Keep in mind that wheat flours in general are going to have more carbohydrates than their wheat-free counterparts. If you're looking for carb-conscious flours, Healthline suggests opting for a substitute like almond flour.

Which flour do you use to bake cakes?

As the name suggests, cake flour is often used to bake cakes. Remember, cake flour is extremely fine-ground and soft, which gives way to a very tender crumb, but also an increased ability to soak up water. The extra water absorption helps eliminate any clumping in the batter, thus allowing for a taller, moister cake than you'd get with all-purpose or even pastry flour (via Bob's Red Mill).

Because of the fine, pillowy-soft texture and low protein content of cake flour, you can expect cakes that are nothing less than delicate. The flour will give it some structure, but just enough so that it stays together (via Masterclass). The end result is a fluffy, light-as-air sponge that will make you question why cake flour was never in your pantry before. Aside from angel food cake, Epicurious lists pound cake and layer cake as some other popular desserts that incorporate cake flour in their recipes.

Which flour do you use to make pies?

For flakey yet tender pie crusts, pastry flour is your flour of choice. With a protein content slightly higher than cake flour but still less than all-purpose, pastry flour is ideal for, well, pastries. Keep in mind that it's still a very soft flour, but just not quite as soft as cake flour. So, your baked goods will have just a little more structure to them, but not much.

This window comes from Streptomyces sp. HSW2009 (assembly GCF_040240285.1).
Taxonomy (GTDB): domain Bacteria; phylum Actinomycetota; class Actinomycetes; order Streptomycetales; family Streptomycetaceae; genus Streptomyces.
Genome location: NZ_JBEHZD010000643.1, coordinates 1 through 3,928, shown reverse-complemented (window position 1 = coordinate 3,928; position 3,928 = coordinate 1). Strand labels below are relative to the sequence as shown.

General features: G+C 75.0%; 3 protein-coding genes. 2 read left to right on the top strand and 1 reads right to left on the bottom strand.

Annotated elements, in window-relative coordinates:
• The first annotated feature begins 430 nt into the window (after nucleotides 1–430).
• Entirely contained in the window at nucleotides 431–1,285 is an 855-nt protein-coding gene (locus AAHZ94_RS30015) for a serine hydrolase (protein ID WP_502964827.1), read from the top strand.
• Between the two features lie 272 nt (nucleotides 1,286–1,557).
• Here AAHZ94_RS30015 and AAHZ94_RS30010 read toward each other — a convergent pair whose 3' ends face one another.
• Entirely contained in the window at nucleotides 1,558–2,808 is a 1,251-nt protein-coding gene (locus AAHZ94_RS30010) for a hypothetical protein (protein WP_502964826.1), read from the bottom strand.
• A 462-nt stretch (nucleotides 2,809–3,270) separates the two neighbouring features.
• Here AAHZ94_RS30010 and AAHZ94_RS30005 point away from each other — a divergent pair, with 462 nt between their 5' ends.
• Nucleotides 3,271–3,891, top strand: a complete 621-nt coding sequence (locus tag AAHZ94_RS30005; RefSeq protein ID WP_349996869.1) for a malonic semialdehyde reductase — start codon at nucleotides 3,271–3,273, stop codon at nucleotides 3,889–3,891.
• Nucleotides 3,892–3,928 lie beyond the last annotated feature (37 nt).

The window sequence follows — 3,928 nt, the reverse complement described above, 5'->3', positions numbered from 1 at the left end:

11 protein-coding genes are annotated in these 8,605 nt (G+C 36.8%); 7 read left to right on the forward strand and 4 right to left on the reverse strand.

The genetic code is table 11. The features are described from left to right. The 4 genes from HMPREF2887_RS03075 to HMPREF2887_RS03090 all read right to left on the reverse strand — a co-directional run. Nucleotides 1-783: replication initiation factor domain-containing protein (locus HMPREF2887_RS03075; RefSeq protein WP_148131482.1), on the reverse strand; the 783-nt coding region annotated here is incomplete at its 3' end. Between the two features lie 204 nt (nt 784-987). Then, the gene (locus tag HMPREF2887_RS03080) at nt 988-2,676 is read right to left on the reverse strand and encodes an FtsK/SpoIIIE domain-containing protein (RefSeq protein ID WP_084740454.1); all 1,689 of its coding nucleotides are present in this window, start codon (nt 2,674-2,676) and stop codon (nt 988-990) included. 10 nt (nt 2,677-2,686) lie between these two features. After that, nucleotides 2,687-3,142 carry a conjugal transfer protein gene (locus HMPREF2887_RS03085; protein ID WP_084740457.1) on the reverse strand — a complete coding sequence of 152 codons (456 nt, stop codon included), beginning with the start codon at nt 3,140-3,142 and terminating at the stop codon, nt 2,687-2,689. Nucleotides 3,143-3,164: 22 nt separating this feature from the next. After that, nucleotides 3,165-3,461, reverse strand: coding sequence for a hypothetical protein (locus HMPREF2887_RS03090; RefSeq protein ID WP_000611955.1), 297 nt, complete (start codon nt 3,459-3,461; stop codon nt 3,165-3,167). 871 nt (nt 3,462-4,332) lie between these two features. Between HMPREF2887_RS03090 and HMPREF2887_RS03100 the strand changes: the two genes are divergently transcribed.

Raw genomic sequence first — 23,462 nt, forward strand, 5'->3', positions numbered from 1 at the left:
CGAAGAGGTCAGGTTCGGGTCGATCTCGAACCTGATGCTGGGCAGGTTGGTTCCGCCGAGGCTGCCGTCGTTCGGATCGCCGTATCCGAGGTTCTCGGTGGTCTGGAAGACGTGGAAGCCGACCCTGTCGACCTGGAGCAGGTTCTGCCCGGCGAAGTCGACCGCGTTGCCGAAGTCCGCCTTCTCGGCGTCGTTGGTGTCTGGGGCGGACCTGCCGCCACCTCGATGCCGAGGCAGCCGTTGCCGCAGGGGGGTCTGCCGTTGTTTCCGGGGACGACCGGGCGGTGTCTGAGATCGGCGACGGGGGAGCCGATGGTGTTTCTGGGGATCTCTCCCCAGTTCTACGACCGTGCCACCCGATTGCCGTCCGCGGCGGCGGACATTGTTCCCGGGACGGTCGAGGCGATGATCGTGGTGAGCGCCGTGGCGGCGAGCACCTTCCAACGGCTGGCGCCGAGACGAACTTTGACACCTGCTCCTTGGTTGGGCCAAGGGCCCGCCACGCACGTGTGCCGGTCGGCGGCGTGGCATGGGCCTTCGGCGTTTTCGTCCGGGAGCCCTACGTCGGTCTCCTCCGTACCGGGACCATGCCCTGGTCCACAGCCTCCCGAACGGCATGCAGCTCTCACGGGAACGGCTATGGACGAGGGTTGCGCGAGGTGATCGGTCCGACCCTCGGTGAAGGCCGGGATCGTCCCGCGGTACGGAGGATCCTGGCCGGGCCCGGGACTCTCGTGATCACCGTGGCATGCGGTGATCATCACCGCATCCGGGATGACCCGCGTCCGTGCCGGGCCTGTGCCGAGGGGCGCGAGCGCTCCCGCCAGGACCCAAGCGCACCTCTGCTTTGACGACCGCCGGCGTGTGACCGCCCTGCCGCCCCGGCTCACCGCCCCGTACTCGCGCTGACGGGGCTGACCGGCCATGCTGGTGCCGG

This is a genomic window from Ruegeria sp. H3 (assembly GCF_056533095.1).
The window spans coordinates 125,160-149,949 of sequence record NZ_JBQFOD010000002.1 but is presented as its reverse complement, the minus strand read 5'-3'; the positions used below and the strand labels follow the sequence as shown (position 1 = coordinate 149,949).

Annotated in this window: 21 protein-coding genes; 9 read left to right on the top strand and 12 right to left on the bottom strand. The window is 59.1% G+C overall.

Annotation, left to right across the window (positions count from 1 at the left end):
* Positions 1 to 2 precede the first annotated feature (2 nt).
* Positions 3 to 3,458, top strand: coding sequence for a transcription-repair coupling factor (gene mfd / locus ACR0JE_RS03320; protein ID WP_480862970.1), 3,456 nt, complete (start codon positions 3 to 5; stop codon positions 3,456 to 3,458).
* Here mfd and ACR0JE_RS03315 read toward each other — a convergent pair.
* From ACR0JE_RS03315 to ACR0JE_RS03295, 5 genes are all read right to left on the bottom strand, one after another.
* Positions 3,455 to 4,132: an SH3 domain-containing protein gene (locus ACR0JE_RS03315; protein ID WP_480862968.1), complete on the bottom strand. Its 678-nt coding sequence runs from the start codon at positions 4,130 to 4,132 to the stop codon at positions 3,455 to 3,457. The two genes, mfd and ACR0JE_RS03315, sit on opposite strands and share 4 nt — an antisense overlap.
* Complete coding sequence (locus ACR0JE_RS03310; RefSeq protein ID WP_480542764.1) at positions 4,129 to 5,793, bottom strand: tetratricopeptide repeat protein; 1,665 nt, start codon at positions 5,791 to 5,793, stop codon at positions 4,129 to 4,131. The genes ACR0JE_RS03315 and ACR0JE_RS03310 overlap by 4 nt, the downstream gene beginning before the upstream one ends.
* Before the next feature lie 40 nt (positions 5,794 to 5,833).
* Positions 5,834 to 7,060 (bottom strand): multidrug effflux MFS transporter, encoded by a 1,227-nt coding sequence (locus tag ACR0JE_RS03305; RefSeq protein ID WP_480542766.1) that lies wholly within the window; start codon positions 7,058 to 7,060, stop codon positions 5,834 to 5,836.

Tarts and croissants also benefit from pastry flour, but pies especially do. Pastry flour, as it's finely-milled, allows a crust to be flaky but not overly crumbly and coarse, My Recipes points out. Instead, the crust is fine, and has just enough protein and gluten to keep your perfected pie lattice together. Pastry flour can also be used to concoct cookies, cinnamon rolls, biscuits, and even pancakes, per Bob's Red Mill, so it's a good flour to have on hand.

Can you substitute pastry flour for cake flour?

The answer is yes, but there are some key considerations you'll need to keep in mind. Cake flour is best used in some of the aforementioned cakes that require a light, airy texture. If you don't have cake flour around, you can substitute pastry flour, but expect the final product to be slightly more dense. Still, it's the closest match when compared to all-purpose, self-rising and whole-wheat flours.

Because cake flour has a lower protein content compared to other flours, you can actually create a substitute for pastry flour by combining it with a higher protein variety. To do this at home, you'll simply need to mix together a single cup of cake flour and 2 cups of all-purpose flour (via The Kitchn). Sift them together a couple of times to make sure they're well-blended, and you'll get a close match to pastry flour in terms of protein content.